In a move unprecedented in the history of the House of Representatives, a Republican lawmaker filed a motion Tuesday to remove House Speaker John Boehner, R-Ohio, from his post, in another sign of dissatisfaction with Boehner’s leadership by a number of House conservatives.
Rep. Mark Meadows, R-N.C., filed the resolution -- a “motion to vacate the chair” -- late Tuesday, claiming that he “has endeavored to consolidate power and centralize decision-making, bypassing the majority of the 435 Members of Congress and the people they represent.”
The proposal was referred to a committee stocked with leadership loyalists, and therefore unlikely to emerge.
The motion says that Boehner has caused the power of Congress to atrophy, “thereby making Congress subservient to the Executive and Judicial branches, diminishing the voice of the American People.”
The motion also claims that Boehner has used the power of his office to “punish Members who vote according to their conscience instead of the will of the Speaker.”
Last month, the leadership briefly stripped Meadows of his subcommittee chairmanship over his votes but later relented after conservatives objected.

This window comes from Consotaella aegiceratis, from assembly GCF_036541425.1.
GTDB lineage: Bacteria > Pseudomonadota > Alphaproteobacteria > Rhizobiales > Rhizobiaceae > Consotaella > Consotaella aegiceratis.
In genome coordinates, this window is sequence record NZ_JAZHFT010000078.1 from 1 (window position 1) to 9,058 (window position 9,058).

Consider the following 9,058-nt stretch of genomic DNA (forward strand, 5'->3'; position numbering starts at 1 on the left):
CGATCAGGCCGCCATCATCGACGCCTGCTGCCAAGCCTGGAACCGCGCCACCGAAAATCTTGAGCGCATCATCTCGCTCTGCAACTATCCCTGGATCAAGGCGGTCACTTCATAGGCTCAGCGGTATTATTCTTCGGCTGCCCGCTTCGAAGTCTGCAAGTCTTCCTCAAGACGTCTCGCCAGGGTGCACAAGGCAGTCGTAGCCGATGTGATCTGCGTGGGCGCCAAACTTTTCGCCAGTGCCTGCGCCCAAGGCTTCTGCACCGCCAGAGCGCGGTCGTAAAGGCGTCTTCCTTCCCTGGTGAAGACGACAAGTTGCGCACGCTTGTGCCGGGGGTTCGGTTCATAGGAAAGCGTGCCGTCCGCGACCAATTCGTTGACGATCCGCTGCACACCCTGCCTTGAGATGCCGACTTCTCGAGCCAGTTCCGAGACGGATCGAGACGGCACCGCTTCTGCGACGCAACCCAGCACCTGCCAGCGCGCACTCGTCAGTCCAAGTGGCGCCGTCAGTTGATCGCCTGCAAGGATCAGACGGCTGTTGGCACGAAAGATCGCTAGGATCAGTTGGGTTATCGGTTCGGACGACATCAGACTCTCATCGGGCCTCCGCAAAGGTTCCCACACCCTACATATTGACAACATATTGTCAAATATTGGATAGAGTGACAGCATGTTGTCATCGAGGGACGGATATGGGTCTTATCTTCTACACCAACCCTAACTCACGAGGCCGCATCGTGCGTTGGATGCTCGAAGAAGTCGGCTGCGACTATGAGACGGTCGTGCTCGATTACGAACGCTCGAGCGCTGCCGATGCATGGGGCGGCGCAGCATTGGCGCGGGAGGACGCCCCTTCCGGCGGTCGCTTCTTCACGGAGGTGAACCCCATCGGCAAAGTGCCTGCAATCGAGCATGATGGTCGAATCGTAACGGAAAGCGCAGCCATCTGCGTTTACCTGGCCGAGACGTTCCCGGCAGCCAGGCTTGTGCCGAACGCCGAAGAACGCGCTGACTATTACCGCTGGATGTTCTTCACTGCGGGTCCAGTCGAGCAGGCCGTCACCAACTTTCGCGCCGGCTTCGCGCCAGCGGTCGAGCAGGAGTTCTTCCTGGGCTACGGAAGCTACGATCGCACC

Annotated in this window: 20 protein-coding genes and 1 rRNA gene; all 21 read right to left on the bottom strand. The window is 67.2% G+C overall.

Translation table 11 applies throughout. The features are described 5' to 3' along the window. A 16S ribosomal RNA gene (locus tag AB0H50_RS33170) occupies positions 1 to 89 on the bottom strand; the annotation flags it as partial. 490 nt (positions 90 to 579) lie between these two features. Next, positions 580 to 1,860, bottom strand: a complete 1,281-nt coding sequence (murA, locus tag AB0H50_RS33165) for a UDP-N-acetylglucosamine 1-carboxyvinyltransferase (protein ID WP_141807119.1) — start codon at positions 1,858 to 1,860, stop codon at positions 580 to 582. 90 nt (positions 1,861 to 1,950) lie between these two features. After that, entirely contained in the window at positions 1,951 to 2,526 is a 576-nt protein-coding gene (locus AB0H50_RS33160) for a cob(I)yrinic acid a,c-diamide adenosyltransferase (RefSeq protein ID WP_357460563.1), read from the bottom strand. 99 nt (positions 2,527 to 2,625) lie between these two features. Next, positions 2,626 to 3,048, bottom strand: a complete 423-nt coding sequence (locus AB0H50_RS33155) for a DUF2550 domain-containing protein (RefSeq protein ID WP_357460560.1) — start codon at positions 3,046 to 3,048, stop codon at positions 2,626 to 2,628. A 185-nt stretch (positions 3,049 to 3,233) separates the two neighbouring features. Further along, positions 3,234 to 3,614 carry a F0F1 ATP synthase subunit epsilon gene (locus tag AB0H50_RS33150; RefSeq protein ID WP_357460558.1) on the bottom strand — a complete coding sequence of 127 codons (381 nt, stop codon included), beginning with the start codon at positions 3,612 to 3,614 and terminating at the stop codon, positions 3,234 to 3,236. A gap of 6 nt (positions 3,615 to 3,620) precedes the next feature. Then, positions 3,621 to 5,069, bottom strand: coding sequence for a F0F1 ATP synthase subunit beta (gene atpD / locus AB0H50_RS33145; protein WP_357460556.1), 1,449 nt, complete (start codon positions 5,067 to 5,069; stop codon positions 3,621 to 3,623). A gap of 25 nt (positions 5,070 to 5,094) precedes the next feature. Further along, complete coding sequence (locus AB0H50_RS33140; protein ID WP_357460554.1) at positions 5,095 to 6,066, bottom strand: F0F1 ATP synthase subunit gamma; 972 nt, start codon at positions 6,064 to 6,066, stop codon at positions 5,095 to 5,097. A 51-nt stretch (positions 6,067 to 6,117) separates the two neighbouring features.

The resolution could place House Democrats in a difficult, and unusual, position. Democrats would face a dilemma of either voting to help preserve Boehner – with whom they have frequently clashed – or backing House conservatives and gambling on pandemonium by helping to throw Boehner out.
Some GOP members told Fox News that Meadow’s resolution is the best thing that could happen for President Obama, taking attention away from the contentious issues of the Iranian nuclear deal, and the swirling controversy surrounding Planned Parenthood for the August recess.
A senior GOP source told Fox News that the motion would now make the Republican leadership the topic du jour instead of the Iran deal.
Allies of Boehner were quick to condemn Meadow's resolution.
“People are stunned. People are angry that somebody would pull this stunt,” said Rep. Greg Walden, R-Ore.
"You don't raise any money, you need a way to raise money, you do gimmicks like this," said Rep. Devin Nunes, R-Calif., who is close to Boehner.
However, Meadows told Fox News that he has not raised any money off the issue, and dismissed the concern that it would distract from other issues: "To say we can only have one message is to imply that in our town halls we can have only one question at a time."
"I don’t like being in the limelight," Meadows added. "It is fearful when you have to do this. You have to work up courage."
Rep. Walter Jones, R-N.C., backed Meadows, telling The Associated Press that GOP leadership is "not listening to the American people." Jones complained specifically about leadership not allowing quick votes against same-sex marriage and federal money for Planned Parenthood.
Speaker Boehner was not expected to address the resolution Tuesday.
Fox News’ Chad Pergram, Mike Emanuel and The Associated Press contributed to this report.